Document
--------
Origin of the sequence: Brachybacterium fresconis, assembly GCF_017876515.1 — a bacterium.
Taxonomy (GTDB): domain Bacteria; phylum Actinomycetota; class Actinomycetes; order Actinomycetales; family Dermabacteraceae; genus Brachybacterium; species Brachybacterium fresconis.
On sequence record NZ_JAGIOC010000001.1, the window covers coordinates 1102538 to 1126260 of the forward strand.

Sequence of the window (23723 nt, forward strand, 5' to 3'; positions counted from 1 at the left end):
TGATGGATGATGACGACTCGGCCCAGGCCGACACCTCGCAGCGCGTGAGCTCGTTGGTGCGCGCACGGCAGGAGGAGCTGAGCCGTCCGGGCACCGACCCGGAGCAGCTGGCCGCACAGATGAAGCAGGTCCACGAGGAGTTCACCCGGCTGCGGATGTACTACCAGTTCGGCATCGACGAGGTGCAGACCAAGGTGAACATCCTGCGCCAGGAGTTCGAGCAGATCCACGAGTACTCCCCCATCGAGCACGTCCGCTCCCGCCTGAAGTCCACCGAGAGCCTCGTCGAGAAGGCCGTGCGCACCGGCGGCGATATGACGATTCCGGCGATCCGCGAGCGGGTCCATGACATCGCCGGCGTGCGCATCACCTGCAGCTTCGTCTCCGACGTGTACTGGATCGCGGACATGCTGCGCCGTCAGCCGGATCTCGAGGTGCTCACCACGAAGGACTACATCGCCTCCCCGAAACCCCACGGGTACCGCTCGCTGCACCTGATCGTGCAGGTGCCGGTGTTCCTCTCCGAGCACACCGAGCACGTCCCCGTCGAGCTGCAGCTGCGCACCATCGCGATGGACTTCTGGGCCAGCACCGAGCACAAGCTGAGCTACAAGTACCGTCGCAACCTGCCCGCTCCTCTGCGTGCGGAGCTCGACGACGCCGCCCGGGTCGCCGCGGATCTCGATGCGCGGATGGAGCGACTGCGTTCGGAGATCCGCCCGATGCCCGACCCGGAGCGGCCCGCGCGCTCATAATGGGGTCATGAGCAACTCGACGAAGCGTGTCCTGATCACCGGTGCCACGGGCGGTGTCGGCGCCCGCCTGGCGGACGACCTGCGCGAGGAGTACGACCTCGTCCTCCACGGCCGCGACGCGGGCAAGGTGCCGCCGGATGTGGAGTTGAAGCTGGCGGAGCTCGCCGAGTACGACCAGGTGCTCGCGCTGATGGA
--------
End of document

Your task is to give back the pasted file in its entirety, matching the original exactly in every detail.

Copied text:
Origin of the sequence: Brachybacterium fresconis, assembly GCF_017876515.1 — a bacterium.
Taxonomy (GTDB): domain Bacteria; phylum Actinomycetota; class Actinomycetes; order Actinomycetales; family Dermabacteraceae; genus Brachybacterium; species Brachybacterium fresconis.
On sequence record NZ_JAGIOC010000001.1, the window covers coordinates 1102538 to 1126260 of the forward strand.

Sequence of the window (23723 nt, forward strand, 5' to 3'; positions counted from 1 at the left end):
TGATGGATGATGACGACTCGGCCCAGGCCGACACCTCGCAGCGCGTGAGCTCGTTGGTGCGCGCACGGCAGGAGGAGCTGAGCCGTCCGGGCACCGACCCGGAGCAGCTGGCCGCACAGATGAAGCAGGTCCACGAGGAGTTCACCCGGCTGCGGATGTACTACCAGTTCGGCATCGACGAGGTGCAGACCAAGGTGAACATCCTGCGCCAGGAGTTCGAGCAGATCCACGAGTACTCCCCCATCGAGCACGTCCGCTCCCGCCTGAAGTCCACCGAGAGCCTCGTCGAGAAGGCCGTGCGCACCGGCGGCGATATGACGATTCCGGCGATCCGCGAGCGGGTCCATGACATCGCCGGCGTGCGCATCACCTGCAGCTTCGTCTCCGACGTGTACTGGATCGCGGACATGCTGCGCCGTCAGCCGGATCTCGAGGTGCTCACCACGAAGGACTACATCGCCTCCCCGAAACCCCACGGGTACCGCTCGCTGCACCTGATCGTGCAGGTGCCGGTGTTCCTCTCCGAGCACACCGAGCACGTCCCCGTCGAGCTGCAGCTGCGCACCATCGCGATGGACTTCTGGGCCAGCACCGAGCACAAGCTGAGCTACAAGTACCGTCGCAACCTGCCCGCTCCTCTGCGTGCGGAGCTCGACGACGCCGCCCGGGTCGCCGCGGATCTCGATGCGCGGATGGAGCGACTGCGTTCGGAGATCCGCCCGATGCCCGACCCGGAGCGGCCCGCGCGCTCATAATGGGGTCATGAGCAACTCGACGAAGCGTGTCCTGATCACCGGTGCCACGGGCGGTGTCGGCGCCCGCCTGGCGGACGACCTGCGCGAGGAGTACGACCTCGTCCTCCACGGCCGCGACGCGGGCAAGGTGCCGCCGGATGTGGAGTTGAAGCTGGCGGAGCTCGCCGAGTACGACCAGGTGCTCGCGCTGATGGA